I’m a freelance journalist and published poet, based in Manchester.
My debut poetry pamphlet is available at wildpressedbooks.com/david-keyworth.html
Through the barricades
A garish van is dragged on stage, advertising, "award-winning ice cream." It has clearly been in the wars, but it is a livelihood to its owner – Mother Courage (Julie Hesmondhalgh).
The indomitable Anna Fierling aka Mother Courage aka MC is, to say the least, unsentimental. War to her is a daily reality in which there's always something to sell. During a brief interruption in the Europe-wide conflict, she laments: "Peace, after all this time – I'm ruined."
Julie Hesmondhalgh. Courtesy of the Royal Exchange.
Julie Hesmondhalgh powerfully conveys MC's cynicism (or is it realism?) but also flips from detachment to ferocity when her children are threatened, or they flirt with the firing line (especially mute daughter Kattrin, played by Rose Ayling-Ellis).
Bertolt Brecht's play was originally performed in German-speaking Switzerland, in 1941, a month before he and his family left Helsinki for California. It was set in the seventeenth century. This version, directed by Amy Hodge is set in modern-dress, in Europe, which is falling apart.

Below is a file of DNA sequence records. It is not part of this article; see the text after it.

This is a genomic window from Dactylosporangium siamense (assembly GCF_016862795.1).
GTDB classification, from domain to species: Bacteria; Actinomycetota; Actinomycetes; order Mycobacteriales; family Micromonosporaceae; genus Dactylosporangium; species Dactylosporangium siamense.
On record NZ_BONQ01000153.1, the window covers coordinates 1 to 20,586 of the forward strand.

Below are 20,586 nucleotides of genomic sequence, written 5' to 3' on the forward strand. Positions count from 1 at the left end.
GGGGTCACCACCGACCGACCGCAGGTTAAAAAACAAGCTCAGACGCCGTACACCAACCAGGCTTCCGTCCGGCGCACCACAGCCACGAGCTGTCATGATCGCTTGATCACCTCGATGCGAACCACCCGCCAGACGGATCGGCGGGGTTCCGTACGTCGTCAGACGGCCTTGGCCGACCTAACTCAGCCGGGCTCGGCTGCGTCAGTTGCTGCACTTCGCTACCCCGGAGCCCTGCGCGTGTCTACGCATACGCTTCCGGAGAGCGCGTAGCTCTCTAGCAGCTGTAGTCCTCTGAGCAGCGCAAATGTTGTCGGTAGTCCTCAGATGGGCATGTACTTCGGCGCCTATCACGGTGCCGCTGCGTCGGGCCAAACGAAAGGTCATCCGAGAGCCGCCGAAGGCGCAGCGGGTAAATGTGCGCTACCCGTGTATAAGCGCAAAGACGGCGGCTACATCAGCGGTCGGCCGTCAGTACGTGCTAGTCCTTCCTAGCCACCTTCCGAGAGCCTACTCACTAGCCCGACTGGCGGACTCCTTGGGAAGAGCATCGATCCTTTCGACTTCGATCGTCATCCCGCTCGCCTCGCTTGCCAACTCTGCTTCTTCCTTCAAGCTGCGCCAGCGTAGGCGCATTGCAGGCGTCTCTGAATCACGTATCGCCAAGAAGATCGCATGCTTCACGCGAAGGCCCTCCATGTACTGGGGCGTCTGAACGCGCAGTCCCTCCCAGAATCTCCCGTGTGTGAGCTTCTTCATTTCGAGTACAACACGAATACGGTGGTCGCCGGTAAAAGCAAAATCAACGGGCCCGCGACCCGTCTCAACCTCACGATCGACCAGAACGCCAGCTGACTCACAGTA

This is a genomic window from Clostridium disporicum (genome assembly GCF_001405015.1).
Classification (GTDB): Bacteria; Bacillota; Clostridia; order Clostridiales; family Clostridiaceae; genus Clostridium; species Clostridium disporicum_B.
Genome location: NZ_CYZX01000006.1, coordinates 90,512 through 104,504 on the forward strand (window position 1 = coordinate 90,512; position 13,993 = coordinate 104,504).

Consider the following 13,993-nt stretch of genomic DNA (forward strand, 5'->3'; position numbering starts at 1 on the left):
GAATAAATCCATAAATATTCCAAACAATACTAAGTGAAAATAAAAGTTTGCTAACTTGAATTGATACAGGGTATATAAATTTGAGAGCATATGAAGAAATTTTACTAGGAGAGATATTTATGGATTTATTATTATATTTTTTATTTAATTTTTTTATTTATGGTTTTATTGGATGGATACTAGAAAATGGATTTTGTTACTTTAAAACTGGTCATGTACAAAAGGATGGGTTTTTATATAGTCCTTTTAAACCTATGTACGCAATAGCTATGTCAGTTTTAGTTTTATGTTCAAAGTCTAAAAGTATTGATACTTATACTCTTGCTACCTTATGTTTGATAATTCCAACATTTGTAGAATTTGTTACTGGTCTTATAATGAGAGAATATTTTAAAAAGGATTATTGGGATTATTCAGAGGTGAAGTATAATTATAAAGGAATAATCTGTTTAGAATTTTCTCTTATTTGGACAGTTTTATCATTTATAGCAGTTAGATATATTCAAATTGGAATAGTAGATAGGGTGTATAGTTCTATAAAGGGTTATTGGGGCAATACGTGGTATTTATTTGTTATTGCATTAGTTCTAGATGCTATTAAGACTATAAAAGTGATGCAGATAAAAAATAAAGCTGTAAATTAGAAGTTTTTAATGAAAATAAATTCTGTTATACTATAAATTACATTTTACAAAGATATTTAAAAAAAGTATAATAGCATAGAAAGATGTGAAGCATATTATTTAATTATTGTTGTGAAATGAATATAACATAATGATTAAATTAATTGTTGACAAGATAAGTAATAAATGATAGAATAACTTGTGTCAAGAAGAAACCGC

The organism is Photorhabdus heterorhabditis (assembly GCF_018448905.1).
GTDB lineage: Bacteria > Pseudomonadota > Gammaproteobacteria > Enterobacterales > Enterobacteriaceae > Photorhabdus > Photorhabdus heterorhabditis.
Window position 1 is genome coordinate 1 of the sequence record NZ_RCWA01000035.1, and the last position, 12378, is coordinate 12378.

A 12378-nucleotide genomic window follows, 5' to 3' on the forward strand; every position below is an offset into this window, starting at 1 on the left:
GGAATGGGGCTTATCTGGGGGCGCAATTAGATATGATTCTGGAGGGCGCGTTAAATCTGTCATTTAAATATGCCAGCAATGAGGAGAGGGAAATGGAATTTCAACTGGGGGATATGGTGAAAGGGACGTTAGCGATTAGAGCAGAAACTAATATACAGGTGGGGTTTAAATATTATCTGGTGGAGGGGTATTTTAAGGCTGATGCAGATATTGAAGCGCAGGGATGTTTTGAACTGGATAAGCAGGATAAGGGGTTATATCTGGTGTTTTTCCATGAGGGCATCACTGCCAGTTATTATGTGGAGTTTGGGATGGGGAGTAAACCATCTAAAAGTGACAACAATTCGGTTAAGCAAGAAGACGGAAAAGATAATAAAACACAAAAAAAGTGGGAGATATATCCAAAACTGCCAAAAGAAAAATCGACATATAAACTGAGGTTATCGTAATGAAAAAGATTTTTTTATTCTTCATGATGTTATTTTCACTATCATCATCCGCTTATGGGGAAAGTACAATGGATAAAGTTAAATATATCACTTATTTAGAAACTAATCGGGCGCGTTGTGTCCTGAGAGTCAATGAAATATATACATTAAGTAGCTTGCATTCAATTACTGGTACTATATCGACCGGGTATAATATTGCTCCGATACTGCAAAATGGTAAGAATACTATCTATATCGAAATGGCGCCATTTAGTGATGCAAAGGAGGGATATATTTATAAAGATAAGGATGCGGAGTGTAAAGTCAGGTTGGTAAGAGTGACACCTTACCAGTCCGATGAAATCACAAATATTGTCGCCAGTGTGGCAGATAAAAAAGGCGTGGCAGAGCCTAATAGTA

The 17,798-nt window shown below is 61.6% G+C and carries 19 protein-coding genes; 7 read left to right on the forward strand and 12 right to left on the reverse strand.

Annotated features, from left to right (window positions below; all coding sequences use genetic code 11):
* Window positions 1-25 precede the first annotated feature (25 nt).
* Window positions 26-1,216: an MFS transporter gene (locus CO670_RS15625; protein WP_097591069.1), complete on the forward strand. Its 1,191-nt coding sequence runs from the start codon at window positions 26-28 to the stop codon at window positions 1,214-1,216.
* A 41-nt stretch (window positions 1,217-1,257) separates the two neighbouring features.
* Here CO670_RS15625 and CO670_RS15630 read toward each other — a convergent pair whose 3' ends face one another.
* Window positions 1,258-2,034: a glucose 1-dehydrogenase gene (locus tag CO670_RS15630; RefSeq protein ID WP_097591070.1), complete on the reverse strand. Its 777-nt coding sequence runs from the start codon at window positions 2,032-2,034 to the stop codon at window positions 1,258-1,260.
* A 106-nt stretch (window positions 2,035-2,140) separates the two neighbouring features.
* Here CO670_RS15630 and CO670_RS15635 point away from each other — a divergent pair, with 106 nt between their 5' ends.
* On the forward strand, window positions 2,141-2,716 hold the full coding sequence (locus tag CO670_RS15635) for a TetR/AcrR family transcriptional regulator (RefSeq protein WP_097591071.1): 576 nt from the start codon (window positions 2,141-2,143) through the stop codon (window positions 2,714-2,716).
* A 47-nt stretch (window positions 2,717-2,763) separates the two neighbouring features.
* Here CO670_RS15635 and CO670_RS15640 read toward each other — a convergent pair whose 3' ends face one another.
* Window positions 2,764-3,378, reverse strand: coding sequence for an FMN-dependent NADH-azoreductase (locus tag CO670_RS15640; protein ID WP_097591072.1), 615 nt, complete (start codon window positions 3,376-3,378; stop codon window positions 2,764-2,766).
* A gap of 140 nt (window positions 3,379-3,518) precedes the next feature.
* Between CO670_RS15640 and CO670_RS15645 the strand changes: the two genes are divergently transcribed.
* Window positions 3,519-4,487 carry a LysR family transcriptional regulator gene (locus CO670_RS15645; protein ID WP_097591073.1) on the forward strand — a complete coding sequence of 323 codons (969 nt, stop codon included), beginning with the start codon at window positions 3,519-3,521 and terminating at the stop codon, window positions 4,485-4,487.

Hedydd Dylan. Courtesy of the Royal Exchange.
Brecht's polemical style sometimes makes the characters sound like mouthpieces for his insights and arguments. This can make the characters hard to connect with.
On the other hand, the absence of sentimentality makes the end of the play even more poignant because it does not feel emotionally manipulative.
The play is split into signposted-scenes and most end with a song. These musical numbers range from lullabies to super-charged techno-numbers, depending on the dramatic context. The musical element also helps ensure that the central character does not overwhelm the ensemble.
In addition to Julie Hesmondhalgh's commanding stage-presence, Hedydd Dylan convincingly portrays Yvette. She develops from sex-worker, in MC's employment, to a hardened businesswoman who poses a threat to the (black) market dominance of her 'mentor'.
The songs also complement the artillery fire-dialogue of Anna Jordan new adaptation.
Conor Glean as Eilif. Courtesy of the Royal Exchange
Mother Courage and Her Children is a tribute to the civilians (especially women) whose powers of endurance do not tend to earn any medals. It would no doubt seem horribly relevant in the Yemen and Syria and other contemporary war-zones.
Let us hope it does not become more relevant. To paraphrase Brecht: do not pity the land that has no heroes, pity the lands that needs them.
1973 DDR Stamp commemorating the Berliner Ensemble production. By Hochgeladen und Bearbeitet von --Nightflyer (talk) 20:52, 10 September 2010 (UTC) - Self-scanned, Public Domain,https://commons.wikimedia.org.